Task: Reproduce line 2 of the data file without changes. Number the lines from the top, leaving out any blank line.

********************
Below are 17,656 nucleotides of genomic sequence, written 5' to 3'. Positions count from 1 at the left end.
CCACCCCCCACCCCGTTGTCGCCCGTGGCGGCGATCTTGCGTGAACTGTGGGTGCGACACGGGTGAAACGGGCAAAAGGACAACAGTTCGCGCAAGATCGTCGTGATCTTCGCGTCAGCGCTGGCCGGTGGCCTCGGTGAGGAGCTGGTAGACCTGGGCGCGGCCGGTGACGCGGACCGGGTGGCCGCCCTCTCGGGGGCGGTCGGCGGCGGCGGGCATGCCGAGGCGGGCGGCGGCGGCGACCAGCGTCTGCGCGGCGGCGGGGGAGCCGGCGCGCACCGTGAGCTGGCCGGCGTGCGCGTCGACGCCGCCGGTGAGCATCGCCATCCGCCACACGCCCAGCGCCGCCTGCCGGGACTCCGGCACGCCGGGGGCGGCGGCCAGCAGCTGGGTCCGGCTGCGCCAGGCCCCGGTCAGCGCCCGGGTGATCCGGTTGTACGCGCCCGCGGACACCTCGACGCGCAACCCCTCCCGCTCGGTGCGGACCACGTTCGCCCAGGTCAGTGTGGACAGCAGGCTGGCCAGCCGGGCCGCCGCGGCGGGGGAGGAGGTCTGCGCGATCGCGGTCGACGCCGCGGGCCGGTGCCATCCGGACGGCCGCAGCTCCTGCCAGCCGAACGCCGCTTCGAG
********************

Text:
CCACCCCCCACCCCGTTGTCGCCCGTGGCGGCGATCTTGCGTGAACTGTGGGTGCGACACGGGTGAAACGGGCAAAAGGACAACAGTTCGCGCAAGATCGTCGTGATCTTCGCGTCAGCGCTGGCCGGTGGCCTCGGTGAGGAGCTGGTAGACCTGGGCGCGGCCGGTGACGCGGACCGGGTGGCCGCCCTCTCGGGGGCGGTCGGCGGCGGCGGGCATGCCGAGGCGGGCGGCGGCGGCGACCAGCGTCTGCGCGGCGGCGGGGGAGCCGGCGCGCACCGTGAGCTGGCCGGCGTGCGCGTCGACGCCGCCGGTGAGCATCGCCATCCGCCACACGCCCAGCGCCGCCTGCCGGGACTCCGGCACGCCGGGGGCGGCGGCCAGCAGCTGGGTCCGGCTGCGCCAGGCCCCGGTCAGCGCCCGGGTGATCCGGTTGTACGCGCCCGCGGACACCTCGACGCGCAACCCCTCCCGCTCGGTGCGGACCACGTTCGCCCAGGTCAGTGTGGACAGCAGGCTGGCCAGCCGGGCCGCCGCGGCGGGGGAGGAGGTCTGCGCGATCGCGGTCGACGCCGCGGGCCGGTGCCATCCGGACGGCCGCAGCTCCTGCCAGCCGAACGCCGCTTCGAG